If poet, Wallace Stevens, is right, a 'presence' formed by light may reveal much about the viewer's inarticulate and formless mental movings, a topography of mood and response. Roland Kulla is an artist of urban lights, and his painting is often characterized by dramatic perspectives -- a prominent sense of geometric mass and line, a play of horizontals against vertical contours -- and a singular absence of human presence. There is much of "rest and silence" in this art. One senses a metropolitan world of Edward Hopper, emptied of its human inhabitants. It does accord with the artist's preference to "choose subjects that reveal the effect of time on the things people have made." Roland Kulla is represented in "Art Scene Chicago 2000" by three acrylics on canvas. This artist's Evening Lights (Acrylic:36"x48") captures a specific real moment, familiar to those who have had reason to walk city streets at dark, and who stop a moment for no particular reason other than an immediate sense of the moment. Kulla, a resident of Chicago's Hyde Park, began painting in oil during a 1989 eight-session course offered to University of Chicago alumni.
In recent years, a number of artists have begun to re-explore realist approaches to enter enduring human experience -- a meditation and an experiencing of the sensation of things. Such work has found new subtlety in suggesting its consequence upon the human condition, both timeless and placeless. We have been seeing artists who have entered an art of phenomenology: our transcendent attachments to actualities. Its great value and power are not so obvious as it might at first seem. But it comes in art, as subject and object, condensed and heightened, as a response against the daily dulling of the senses, what physician-writer, Sir William Osler, noted: "Half of us are blind, few of us feel, and we are all deaf."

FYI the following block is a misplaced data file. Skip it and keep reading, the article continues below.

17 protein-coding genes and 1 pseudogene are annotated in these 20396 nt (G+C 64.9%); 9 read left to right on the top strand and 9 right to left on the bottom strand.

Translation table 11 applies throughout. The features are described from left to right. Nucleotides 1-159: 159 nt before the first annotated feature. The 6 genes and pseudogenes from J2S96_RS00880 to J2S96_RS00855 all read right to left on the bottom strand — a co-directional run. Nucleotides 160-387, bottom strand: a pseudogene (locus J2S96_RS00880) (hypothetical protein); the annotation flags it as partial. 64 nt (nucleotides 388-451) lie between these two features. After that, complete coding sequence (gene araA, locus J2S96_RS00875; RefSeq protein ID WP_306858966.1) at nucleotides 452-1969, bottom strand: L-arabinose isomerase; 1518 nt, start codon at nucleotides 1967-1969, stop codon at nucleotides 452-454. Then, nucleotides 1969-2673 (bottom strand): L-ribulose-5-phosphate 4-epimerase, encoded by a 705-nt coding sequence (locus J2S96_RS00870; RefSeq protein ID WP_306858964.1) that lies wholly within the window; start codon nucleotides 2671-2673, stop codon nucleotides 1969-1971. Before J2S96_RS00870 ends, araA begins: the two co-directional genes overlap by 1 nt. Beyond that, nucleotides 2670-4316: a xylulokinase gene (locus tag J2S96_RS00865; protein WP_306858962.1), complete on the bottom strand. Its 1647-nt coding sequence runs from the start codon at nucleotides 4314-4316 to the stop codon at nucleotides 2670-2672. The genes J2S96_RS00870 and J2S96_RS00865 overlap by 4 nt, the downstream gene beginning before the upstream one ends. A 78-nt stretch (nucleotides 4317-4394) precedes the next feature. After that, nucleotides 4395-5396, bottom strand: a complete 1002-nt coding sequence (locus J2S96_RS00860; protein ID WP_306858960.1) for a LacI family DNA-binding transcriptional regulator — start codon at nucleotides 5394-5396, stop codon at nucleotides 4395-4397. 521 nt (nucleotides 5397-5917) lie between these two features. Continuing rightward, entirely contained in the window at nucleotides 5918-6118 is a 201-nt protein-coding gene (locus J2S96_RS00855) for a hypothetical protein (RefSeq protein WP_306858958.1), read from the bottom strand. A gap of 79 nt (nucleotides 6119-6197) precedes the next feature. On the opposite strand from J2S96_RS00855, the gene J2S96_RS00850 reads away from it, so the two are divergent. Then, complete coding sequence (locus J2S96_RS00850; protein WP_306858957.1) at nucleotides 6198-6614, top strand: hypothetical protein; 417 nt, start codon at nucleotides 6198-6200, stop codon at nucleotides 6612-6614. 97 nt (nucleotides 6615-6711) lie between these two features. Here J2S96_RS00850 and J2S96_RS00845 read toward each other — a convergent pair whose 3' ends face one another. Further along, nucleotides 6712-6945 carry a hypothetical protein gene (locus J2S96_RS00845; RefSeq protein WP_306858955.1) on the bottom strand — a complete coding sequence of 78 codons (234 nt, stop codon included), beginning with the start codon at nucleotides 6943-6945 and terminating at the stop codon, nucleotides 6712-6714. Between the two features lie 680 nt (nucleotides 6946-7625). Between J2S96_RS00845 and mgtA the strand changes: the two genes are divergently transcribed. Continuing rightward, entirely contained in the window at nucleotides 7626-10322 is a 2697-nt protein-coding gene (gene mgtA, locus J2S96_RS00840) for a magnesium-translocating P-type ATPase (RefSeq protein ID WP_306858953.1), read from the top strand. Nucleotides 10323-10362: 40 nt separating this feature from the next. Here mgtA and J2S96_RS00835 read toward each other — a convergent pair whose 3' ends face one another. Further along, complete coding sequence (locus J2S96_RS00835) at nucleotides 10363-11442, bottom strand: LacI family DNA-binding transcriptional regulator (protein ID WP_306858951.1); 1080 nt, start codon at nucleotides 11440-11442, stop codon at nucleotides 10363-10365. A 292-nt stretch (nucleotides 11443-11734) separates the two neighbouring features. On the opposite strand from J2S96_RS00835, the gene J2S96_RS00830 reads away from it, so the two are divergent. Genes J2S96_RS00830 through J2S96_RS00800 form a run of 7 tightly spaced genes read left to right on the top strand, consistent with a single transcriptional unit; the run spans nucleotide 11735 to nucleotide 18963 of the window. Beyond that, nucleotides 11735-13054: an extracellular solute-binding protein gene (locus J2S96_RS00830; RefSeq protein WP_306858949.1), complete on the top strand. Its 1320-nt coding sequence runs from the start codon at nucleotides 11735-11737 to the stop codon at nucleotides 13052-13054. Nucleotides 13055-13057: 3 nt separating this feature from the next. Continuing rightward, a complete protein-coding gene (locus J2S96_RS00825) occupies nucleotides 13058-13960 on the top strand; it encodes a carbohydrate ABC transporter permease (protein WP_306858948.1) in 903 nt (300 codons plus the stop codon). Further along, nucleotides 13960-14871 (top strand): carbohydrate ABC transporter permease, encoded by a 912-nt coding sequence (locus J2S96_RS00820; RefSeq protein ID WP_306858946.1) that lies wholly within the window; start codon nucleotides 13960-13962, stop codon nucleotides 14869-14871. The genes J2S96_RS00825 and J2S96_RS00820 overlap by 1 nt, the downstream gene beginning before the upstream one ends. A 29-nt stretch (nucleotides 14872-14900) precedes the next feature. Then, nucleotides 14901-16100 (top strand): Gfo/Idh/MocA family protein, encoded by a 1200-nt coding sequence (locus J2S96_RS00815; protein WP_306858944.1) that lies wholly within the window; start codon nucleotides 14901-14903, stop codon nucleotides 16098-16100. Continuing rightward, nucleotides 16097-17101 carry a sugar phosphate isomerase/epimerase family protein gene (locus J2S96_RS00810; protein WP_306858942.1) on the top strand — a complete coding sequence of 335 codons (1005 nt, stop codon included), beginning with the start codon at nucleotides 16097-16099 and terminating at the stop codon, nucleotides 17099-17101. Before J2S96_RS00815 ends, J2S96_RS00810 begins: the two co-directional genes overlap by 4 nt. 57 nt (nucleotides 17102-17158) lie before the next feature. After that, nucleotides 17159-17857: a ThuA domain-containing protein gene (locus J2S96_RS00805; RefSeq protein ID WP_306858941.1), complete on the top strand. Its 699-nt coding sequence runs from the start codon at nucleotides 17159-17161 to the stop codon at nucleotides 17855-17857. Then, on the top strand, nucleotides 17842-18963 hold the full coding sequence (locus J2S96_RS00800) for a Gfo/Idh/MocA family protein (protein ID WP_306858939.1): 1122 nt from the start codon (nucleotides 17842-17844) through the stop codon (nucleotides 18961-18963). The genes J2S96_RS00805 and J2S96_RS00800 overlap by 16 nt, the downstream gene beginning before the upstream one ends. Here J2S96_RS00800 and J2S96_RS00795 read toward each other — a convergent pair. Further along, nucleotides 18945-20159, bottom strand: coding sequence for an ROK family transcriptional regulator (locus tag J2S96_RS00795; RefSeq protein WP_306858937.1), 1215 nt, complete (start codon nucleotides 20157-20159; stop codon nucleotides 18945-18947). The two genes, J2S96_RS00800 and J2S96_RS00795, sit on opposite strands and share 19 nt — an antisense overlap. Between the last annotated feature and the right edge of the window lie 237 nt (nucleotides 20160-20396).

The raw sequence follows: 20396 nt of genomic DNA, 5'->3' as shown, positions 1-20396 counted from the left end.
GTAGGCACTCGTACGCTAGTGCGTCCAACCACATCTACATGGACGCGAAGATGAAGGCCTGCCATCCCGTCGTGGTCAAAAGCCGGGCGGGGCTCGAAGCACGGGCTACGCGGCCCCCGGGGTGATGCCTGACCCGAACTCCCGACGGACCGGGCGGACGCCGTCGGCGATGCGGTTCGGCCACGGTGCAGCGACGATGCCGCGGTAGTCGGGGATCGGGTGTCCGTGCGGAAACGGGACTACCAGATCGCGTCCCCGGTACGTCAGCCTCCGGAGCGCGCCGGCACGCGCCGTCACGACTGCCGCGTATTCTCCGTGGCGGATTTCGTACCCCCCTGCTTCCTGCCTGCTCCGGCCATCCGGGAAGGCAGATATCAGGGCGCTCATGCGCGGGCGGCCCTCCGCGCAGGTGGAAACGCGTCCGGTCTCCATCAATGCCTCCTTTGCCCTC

Seven artists are in "Art Scene Chicago 2000" at the Fine Arts Building Gallery, Chicago, until February 24, 2001. This show is a pleasure.
Finis Part I
--G. Jurek Polanski
Editorial Note: All seven artists are featured in Art Scene, Chicago 2000 (Crow Woods Publishing: 2000), which gives biographies, statements and illustrations of their work. W.H. Auden is quoted from Collected Poems (Vintage: 1991). Ezra Pound is quoted from Personae (New Directions: 1990). Wallace Stevens is quoted from The Voice That is Great Within Us: American Poetry of the Twentieth Century (Bantam: 1979).